ACU announced that incoming students will get an iPhone or iPod touch
to receive homework alerts, answer in-class surveys and quizzes, get directions to their professors’ offices, and check their meal and account balances . . .
Is this the beginning of new trend?
Yesterday I went to see the new movie Vantage Point. Some sort of handheld device played a big part in the plot of this movie. All I could think about as I watched was, Is that an iPhone and can you really do things like this with a handheld? If the plot of the movie is anywhere close to reality, a few alerts and quizzes in a handheld ought to be easy button useful.
An Event Apart gets gender-enhanced. The new speakers list for the 2008 An Event Apart programs was announced. In every city, they have a least one female on the list—sometimes two. Two! Count ’em, two! Jeffrey and Eric are redeeming themselves with the gender equity police.
iPhone Tester lets you load a live URL into an iPhone simulator. It wants you to use Safari for best results, and it isn’t perfect, but it gives you some idea what your site would look like on an iPhone.
If you own Adobe’s CS3 suite, Acrobat 8 Professional was bundled with the product. To buy it separately costs $449, but if you own an older version of the full Acrobat software, you can upgrade for $159. If you are interested in making your PDFs capable of use by screenreaders or small screens where the content must reflow to fit the screen, you need to use a structured document with tags added. Tags can only be added to a document with a full version of Acrobat, the Adobe Reader isn’t capable of doing this.
I’m using Acrobat 8 Professional to demo these steps. Older versions of the full Acrobat software can also tag documents.
Open the PDF in Acrobat. You can tell if there are any tags already in the file by looking at the tags sidebar. In this example, there are no tags yet.
Use the Acrobat menu to add tags to your document.
In the Advanced menu, select Accessibility > Add Tags to Document.
The first screen that opens in the tags sidebar is a Recognition Report, which points out some of the missing accessibility information. Take a good look at what you’re missing here. You’ll need to address each item to make the PDF document usable and accessible for the small screen and screen readers.. Then select the tag icon on the far left side of the sidebar to move on to the tags category.
The complete list of tags and figures are given in the tags sidebar. Each one can be individually opened to examine.
To make changes in Figures, first highlight the figure you want to edit in the document window. It will be highlighted in the tags panel. Use right-click or ctrl-click to select the Properties menu for the item.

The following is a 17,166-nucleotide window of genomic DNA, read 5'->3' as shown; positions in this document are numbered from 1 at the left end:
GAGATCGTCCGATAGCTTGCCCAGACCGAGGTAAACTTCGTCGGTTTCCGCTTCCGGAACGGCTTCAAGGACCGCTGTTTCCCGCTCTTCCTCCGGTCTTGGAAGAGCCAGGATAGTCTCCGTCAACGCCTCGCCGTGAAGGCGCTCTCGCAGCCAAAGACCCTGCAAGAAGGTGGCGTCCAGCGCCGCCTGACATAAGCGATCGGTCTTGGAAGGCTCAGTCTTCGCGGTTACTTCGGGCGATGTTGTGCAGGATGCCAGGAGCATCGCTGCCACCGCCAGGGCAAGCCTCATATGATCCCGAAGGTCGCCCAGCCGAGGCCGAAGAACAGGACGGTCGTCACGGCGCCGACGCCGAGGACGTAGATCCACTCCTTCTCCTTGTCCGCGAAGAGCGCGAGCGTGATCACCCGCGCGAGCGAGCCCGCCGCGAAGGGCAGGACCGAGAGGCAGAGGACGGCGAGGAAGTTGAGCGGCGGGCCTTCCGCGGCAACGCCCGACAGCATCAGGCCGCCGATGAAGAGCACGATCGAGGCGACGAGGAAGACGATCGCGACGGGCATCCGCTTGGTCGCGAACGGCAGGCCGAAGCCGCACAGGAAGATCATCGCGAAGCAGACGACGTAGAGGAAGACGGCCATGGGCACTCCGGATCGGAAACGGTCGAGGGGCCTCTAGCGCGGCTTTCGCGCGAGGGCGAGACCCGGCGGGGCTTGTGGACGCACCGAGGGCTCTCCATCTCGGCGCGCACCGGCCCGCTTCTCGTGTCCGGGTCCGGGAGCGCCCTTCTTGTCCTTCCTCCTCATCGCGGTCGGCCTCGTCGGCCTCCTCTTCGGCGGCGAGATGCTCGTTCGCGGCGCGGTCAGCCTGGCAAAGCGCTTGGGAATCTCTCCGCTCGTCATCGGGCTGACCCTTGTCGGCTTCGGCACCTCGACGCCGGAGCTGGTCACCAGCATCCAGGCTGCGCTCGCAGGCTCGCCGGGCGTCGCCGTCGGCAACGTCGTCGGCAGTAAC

The Touch Up Properties dialog opens. Here you can add alt text and other accessiblility features.
Selecting any tag in the tag sidebar and going to the tag’s properties will allow you to change any inappropriately labeled tags.
When you save and close the document, the Recognition Report will disappear, but you will still have access to the Tags sidebar when you reopen the document. If you want the information, you can run various accessibility reports using the Advanced menu.
If possible, get someone with a PDA or screen reader to check your file for problems.
What does any of that have to do with the image at the beginning of the post? Well, a cool tool I just heard about for Flickr didn’t make it into my Flickr how-to. It’s the Hockniyzer from BigHugeLabs. I used the Hockeniyzer to make the goofy image. That’s a bonus Flickr clue that you won’t find in the eHow article.
Skye Kilaen and I presented a program at BlogHer07 that is available for download from Skye’s site at All Access Blogging. It’s a large file in the original PowerPoint, so it’s a big download. Slides and speakers’ notes are both available.
Skye talked about checking your blog for accessibility. I talked about checking your blog for mobile devices. I also talked about microformats. The three were bunched together under a heading of “Web Standards” for the BlogHers.
About the BlogHer conference in general, it is highly successful with over 800 bloggers in attendance in person and many more taking part on Second Life. The keynotes and breakout sessions are very well done and it’s turning out to be a very successful conference. See my photos on Flickr.
West Civ, the company with the excellent series of CSS tutorials, has undertaken a series on how iPhone’s version of Safari actually displays web pages. The article in the link is the first in the series. One resource the article mentions is a new Google group called IPhoneWebDev.
Addendum July 7, 2007: I just discovered an iPhone simulator for developers called iPhoney.